October 2, 2009
Neuroscientists Hope To Get People Walking Again
Neuroscience researchers at the University of Louisville will be the only team collaborating with an international group of scientists that last week announced they had enabled paralyzed rats to walk while supporting their own weight.
Dr. Susan Harkema, the University of Louisville's Owsley Brown Frazier Chair in Neurological Rehabilitation, rehabilitation director at the university's Kentucky Spinal Cord Injury Research Center (KSCIRC) and the director of research at Frazier Rehab Institute, is evaluating how to translate into humans the success accomplished in the animals."We have been collaborating with this particular group of researchers for a number of years," Harkema said. "The results they have shown are very exciting and we look forward to determining how to take their animal findings and move it into applications for humans."
The research team at UCLA found that a combination of drugs, electrical stimulation and regular exercise was enough to allow the rats to walk. One of the key things demonstrated is that regeneration of severed nerve fibers is not required for the animals to learn to walk again.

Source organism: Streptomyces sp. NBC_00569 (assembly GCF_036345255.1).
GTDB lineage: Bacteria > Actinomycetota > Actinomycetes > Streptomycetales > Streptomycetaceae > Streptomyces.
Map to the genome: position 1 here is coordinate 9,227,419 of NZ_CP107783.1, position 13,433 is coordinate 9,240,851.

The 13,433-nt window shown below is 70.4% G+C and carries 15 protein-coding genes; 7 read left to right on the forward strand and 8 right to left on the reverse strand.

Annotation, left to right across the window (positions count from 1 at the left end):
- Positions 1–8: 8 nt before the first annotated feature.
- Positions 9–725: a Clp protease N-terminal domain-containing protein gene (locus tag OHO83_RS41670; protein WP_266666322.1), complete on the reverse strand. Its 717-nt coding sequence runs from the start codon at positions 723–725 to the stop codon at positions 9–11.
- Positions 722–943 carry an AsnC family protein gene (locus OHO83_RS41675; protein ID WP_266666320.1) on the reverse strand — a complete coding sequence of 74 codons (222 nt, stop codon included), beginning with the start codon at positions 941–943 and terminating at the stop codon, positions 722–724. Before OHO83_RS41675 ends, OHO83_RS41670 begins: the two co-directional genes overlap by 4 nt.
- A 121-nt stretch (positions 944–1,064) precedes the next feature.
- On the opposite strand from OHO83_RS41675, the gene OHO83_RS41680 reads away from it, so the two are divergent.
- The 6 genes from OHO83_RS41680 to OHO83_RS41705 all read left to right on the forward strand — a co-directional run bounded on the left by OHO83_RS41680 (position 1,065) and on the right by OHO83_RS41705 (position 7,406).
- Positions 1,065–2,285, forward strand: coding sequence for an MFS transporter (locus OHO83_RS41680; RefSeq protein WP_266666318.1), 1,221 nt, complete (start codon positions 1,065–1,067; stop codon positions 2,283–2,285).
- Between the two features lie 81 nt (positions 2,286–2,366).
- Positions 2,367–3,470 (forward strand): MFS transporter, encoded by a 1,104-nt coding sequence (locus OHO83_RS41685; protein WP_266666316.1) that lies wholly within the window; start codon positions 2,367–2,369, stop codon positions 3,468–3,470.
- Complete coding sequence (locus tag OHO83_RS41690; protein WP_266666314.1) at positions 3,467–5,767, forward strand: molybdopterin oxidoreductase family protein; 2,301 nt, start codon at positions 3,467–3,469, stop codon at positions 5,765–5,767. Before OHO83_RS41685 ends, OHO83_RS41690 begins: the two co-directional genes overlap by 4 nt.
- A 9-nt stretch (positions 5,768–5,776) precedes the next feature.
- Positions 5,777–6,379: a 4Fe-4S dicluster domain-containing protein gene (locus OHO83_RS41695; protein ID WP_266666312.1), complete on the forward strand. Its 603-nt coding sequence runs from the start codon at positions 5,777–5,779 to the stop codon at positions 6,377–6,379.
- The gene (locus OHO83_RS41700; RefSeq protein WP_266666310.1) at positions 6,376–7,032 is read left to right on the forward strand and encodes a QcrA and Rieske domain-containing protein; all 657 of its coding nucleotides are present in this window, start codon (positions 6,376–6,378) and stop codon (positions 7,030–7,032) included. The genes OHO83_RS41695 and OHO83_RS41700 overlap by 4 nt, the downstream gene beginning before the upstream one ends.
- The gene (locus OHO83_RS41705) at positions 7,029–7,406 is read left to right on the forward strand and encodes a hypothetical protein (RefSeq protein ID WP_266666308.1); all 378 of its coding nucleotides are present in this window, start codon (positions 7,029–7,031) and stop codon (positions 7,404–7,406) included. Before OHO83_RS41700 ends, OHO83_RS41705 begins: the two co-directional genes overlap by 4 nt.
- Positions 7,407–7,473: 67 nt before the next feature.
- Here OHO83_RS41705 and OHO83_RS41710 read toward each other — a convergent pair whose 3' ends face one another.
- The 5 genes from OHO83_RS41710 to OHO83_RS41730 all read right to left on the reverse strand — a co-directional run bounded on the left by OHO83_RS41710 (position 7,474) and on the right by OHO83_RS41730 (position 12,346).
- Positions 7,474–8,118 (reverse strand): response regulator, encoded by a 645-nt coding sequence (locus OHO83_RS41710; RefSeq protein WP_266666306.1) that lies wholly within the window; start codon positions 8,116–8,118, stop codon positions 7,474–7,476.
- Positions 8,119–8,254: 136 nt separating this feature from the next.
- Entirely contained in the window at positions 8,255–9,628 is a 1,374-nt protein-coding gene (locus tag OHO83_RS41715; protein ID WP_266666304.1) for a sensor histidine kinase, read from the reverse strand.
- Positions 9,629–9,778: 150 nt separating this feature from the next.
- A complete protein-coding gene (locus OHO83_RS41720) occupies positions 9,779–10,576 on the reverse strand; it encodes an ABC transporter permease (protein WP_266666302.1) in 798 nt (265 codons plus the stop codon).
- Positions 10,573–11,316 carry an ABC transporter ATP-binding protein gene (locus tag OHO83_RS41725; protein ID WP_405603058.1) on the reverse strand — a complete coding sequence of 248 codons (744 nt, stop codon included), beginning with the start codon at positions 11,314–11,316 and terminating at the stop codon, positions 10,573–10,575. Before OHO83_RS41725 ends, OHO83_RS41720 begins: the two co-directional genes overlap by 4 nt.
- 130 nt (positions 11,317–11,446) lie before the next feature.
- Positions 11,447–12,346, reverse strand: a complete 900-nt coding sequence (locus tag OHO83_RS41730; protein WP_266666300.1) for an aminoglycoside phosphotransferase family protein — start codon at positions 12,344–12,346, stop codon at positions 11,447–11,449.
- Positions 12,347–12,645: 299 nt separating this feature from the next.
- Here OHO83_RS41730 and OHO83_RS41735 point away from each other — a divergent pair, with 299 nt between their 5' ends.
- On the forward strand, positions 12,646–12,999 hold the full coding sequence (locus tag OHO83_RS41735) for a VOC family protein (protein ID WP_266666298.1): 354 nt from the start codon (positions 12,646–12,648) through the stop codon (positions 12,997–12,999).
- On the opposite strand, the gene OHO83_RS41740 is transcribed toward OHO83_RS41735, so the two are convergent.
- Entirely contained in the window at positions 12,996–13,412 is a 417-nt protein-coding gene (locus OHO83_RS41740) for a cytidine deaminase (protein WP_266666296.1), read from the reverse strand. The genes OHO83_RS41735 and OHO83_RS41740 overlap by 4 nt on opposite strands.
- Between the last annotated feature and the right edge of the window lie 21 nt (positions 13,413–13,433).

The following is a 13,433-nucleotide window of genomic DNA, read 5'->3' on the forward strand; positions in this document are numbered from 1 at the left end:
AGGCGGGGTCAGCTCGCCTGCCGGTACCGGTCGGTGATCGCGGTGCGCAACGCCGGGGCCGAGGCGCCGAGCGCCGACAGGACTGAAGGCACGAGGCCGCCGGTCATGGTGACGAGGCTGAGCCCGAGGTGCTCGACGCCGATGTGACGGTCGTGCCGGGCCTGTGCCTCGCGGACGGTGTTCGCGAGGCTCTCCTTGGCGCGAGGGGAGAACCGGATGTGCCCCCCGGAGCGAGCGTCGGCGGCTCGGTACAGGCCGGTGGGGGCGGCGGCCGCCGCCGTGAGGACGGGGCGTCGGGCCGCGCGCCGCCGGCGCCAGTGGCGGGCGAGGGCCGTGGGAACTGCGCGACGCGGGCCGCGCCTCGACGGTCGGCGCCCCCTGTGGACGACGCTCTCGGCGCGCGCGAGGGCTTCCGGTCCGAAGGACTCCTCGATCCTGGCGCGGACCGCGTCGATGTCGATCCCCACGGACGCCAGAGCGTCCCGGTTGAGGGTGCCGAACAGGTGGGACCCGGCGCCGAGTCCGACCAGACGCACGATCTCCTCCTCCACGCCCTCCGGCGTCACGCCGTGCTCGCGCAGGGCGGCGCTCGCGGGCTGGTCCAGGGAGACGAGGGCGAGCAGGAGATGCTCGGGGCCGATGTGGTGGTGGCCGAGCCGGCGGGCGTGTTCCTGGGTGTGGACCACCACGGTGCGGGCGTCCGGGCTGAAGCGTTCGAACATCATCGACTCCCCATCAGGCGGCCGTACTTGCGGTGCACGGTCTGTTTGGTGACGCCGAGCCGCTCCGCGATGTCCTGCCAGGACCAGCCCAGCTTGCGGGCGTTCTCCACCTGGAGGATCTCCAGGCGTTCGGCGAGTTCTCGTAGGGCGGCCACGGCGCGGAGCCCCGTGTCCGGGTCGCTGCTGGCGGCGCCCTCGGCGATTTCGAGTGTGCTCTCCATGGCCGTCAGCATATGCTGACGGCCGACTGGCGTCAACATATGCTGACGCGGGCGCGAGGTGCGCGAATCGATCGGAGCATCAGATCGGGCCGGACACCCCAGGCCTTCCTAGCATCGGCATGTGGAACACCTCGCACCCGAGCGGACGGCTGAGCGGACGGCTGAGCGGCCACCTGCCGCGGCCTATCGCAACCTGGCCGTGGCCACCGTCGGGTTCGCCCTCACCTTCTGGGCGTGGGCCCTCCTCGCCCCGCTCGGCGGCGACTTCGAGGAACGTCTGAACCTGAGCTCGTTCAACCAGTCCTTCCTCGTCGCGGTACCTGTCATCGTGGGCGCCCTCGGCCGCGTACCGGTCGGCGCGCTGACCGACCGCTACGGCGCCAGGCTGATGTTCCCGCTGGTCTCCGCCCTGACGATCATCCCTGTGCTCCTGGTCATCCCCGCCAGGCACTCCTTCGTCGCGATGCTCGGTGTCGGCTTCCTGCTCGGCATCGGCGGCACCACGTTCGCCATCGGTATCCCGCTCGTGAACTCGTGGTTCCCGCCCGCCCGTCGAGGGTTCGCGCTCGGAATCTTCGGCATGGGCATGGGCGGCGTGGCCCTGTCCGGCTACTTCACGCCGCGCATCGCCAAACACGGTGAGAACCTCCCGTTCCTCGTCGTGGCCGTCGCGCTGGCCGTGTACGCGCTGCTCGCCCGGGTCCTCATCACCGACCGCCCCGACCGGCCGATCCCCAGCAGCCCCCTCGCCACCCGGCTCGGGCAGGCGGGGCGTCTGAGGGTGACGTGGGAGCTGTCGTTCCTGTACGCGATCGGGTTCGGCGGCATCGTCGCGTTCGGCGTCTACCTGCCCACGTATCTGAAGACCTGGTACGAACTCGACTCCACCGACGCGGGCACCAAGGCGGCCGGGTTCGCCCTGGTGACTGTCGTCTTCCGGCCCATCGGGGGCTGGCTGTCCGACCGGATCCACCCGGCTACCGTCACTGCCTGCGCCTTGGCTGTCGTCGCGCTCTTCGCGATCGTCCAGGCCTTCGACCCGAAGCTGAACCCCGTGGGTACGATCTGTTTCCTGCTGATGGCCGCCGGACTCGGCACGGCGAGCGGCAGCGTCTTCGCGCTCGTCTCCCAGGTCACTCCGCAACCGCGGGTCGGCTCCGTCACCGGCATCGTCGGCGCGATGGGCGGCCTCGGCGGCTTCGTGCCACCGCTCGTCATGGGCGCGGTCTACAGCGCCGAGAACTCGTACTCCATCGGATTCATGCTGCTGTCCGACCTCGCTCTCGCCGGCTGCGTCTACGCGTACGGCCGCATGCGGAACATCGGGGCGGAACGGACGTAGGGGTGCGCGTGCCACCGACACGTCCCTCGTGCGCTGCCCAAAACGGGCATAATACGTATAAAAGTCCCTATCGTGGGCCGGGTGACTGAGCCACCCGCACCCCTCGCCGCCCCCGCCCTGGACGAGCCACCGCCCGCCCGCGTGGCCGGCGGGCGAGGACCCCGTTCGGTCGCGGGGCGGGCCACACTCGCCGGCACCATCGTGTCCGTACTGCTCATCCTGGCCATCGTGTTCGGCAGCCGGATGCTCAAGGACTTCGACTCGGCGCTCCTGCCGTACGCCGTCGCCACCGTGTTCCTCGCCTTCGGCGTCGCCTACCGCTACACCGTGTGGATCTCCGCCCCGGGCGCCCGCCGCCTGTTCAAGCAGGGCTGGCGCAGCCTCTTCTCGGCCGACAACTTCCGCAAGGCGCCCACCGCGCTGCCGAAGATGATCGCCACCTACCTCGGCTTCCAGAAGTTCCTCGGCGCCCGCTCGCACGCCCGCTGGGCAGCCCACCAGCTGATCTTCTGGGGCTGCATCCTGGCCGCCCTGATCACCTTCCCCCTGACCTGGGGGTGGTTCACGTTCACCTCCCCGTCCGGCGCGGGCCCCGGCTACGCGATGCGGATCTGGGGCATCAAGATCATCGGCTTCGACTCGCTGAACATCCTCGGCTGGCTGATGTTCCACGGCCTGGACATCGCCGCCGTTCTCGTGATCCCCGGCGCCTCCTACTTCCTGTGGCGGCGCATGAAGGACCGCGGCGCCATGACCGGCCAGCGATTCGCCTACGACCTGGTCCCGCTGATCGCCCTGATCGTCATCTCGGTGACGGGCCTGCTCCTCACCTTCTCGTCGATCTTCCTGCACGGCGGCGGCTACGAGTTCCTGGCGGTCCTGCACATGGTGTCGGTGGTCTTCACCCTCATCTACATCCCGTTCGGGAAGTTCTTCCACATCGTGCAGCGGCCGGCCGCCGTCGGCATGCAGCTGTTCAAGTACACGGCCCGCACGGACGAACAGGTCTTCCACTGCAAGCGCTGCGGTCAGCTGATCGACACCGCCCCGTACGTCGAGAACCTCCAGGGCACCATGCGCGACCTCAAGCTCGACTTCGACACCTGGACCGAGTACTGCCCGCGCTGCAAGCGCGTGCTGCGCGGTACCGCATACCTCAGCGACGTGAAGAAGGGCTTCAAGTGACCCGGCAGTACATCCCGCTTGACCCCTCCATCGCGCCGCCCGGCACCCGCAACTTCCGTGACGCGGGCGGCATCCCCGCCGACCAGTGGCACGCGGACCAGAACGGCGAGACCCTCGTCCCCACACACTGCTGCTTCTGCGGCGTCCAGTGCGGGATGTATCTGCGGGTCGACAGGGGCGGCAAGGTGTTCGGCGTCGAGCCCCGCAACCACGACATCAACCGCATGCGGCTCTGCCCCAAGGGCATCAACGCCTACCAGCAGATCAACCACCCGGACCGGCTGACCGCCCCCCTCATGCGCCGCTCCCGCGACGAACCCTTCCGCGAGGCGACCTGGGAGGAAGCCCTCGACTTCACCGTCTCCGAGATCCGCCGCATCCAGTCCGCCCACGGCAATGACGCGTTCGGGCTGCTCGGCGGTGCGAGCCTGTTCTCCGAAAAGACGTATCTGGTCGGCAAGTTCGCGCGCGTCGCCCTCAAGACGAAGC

"Spine cells in mammals generate a current that helps make muscles and parts of the body move. If we can find ways to harness that current and stimulate appropriate areas with electrical stimulation to enhance that current, we may be able to help people who have complete spinal cord injuries stand and walk on their own," Harkema said.
Statistics from the University of Alabama National Spinal Cord Injury Statistical Center show that approximately 250,000 Americans are spinal cord injured. Fifty two percent of spinal cord injured individuals are considered paraplegic and 47% quadriplegic. Approximately 11,000 new injuries occur each year. Fifty-six percent of injuries occur between the ages of 16 and 30. The average age of a spinal cord injured person is 31.
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